NEW YORK -- Mets starter Seth Lugo, who spent much of the season on the disabled list and has been pitching with a partially torn elbow ligament when active, is back on the DL. The Mets placed him there Tuesday before their 5-4 loss, scratching him from his scheduled Subway
NEW YORK -- Mets starter Seth Lugo, who spent much of the season on the disabled list and has been pitching with a partially torn elbow ligament when active, is back on the DL. The Mets placed him there Tuesday before their 5-4 loss, scratching him from his scheduled Subway Series start Wednesday against the Yankees due to a right shoulder impingement.
Right-hander Robert Gsellman, who has been on the DL since June 28 due to a strained left hamstring, will take Lugo's place Wednesday at Citi Field.
The Mets feel that Gsellman is fully prepared to pitch against the Yankees. Their greater issue lies with Lugo, who has not been able to avoid injury this summer.
"That always concerns me that you've changed your delivery to compensate if you've got a bad elbow, and then all of a sudden your shoulder [hurts]," manager Terry Collins said. "And I know one thing, I don't like to hear shoulder problems. Those scare me more than anything."
Lugo, 27, was 5-3 with a 4.85 ERA in 11 starts and one relief appearance, but 0-1 with a 7.31 ERA in his last three outings. After pitching for Team Puerto Rico in the World Baseball Classic, Lugo learned in late March that he had a partially torn ulnar collateral ligament in his right elbow. Rather than undergo season-ending Tommy John surgery, Lugo elected for a platelet-rich plasma injection and rehab program, making it back to the Mets on June 11.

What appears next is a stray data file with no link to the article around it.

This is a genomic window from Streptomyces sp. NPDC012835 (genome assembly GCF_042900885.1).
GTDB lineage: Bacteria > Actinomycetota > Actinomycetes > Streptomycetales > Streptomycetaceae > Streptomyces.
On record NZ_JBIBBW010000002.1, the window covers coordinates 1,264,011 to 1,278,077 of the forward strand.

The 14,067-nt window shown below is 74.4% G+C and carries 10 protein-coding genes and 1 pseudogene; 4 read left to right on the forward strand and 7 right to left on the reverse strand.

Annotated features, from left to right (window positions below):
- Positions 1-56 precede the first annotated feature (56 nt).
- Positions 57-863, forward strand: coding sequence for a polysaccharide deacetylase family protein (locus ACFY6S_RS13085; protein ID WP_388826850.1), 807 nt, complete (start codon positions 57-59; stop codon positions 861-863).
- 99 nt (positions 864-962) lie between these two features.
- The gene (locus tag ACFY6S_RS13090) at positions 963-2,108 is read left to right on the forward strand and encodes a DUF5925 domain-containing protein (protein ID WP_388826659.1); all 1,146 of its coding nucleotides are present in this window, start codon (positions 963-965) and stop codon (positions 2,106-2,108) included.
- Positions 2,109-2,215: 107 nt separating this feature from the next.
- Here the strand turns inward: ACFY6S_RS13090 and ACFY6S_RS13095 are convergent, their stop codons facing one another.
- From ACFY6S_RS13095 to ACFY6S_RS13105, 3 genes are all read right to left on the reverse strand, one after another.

He is convinced that, despite this latest shoulder episode, his elbow is sound. Lugo does not consider surgery an option for either his shoulder or elbow, nor does he expect to miss more than one or two starts.
"The elbow's been fine," Lugo said. "The doctors said this is an inoperable situation. Rest is just going to make it better. Surgery's not even a thought."
Gsellman, 24, has been healed from his hamstring strain for some time, but did not pitch well enough on a Minor League rehab assignment to merit a prompt return to the Mets. He finally impressed them in his last outing, throwing six shutout innings for Double-A Binghamton, shortly after general manager Sandy Alderson said that Gsellman "needs to pitch better" to earn a callup.
When asked Tuesday if he was aware of those comments, Gsellman replied: "No. No. I don't really care."
In 14 starts and three relief appearances for the Mets this season, Gsellman is 5-5 with a 6.16 ERA.
Anthony DiComo has covered the Mets for MLB.com since 2008. Follow him on Twitter @AnthonyDiComo and Facebook.